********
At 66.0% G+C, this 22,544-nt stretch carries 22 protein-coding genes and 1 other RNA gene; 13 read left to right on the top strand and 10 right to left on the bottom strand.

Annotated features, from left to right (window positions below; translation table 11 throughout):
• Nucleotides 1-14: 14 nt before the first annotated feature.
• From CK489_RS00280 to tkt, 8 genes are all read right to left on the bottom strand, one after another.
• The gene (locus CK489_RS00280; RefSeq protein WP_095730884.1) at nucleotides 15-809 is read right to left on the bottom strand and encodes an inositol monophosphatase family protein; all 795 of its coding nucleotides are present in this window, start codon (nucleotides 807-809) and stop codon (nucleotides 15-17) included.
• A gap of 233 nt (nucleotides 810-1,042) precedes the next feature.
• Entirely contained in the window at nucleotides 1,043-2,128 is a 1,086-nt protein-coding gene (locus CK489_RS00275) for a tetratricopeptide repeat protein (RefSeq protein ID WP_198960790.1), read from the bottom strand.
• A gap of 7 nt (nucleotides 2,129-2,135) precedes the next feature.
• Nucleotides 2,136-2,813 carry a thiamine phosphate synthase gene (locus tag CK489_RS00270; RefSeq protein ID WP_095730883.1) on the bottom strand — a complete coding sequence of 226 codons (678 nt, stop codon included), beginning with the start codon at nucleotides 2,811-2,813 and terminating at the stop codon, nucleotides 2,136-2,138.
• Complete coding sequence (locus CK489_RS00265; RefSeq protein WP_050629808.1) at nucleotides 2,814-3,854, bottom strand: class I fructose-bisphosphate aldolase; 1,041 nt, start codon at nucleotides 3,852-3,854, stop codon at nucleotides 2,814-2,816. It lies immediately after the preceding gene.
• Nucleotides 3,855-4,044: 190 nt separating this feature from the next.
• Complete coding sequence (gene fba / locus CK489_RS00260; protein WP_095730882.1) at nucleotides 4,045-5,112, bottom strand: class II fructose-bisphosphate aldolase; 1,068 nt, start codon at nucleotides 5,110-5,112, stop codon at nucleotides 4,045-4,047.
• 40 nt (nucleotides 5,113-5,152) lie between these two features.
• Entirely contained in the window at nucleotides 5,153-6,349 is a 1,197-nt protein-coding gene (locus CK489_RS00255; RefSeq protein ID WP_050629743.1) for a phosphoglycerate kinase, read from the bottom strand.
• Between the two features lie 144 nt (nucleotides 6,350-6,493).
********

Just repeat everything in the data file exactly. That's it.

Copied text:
At 66.0% G+C, this 22,544-nt stretch carries 22 protein-coding genes and 1 other RNA gene; 13 read left to right on the top strand and 10 right to left on the bottom strand.

Annotated features, from left to right (window positions below; translation table 11 throughout):
• Nucleotides 1-14: 14 nt before the first annotated feature.
• From CK489_RS00280 to tkt, 8 genes are all read right to left on the bottom strand, one after another.
• The gene (locus CK489_RS00280; RefSeq protein WP_095730884.1) at nucleotides 15-809 is read right to left on the bottom strand and encodes an inositol monophosphatase family protein; all 795 of its coding nucleotides are present in this window, start codon (nucleotides 807-809) and stop codon (nucleotides 15-17) included.
• A gap of 233 nt (nucleotides 810-1,042) precedes the next feature.
• Entirely contained in the window at nucleotides 1,043-2,128 is a 1,086-nt protein-coding gene (locus CK489_RS00275) for a tetratricopeptide repeat protein (RefSeq protein ID WP_198960790.1), read from the bottom strand.
• A gap of 7 nt (nucleotides 2,129-2,135) precedes the next feature.
• Nucleotides 2,136-2,813 carry a thiamine phosphate synthase gene (locus tag CK489_RS00270; RefSeq protein ID WP_095730883.1) on the bottom strand — a complete coding sequence of 226 codons (678 nt, stop codon included), beginning with the start codon at nucleotides 2,811-2,813 and terminating at the stop codon, nucleotides 2,136-2,138.
• Complete coding sequence (locus CK489_RS00265; RefSeq protein WP_050629808.1) at nucleotides 2,814-3,854, bottom strand: class I fructose-bisphosphate aldolase; 1,041 nt, start codon at nucleotides 3,852-3,854, stop codon at nucleotides 2,814-2,816. It lies immediately after the preceding gene.
• Nucleotides 3,855-4,044: 190 nt separating this feature from the next.
• Complete coding sequence (gene fba / locus CK489_RS00260; protein WP_095730882.1) at nucleotides 4,045-5,112, bottom strand: class II fructose-bisphosphate aldolase; 1,068 nt, start codon at nucleotides 5,110-5,112, stop codon at nucleotides 4,045-4,047.
• 40 nt (nucleotides 5,113-5,152) lie between these two features.
• Entirely contained in the window at nucleotides 5,153-6,349 is a 1,197-nt protein-coding gene (locus CK489_RS00255; RefSeq protein ID WP_050629743.1) for a phosphoglycerate kinase, read from the bottom strand.
• Between the two features lie 144 nt (nucleotides 6,350-6,493).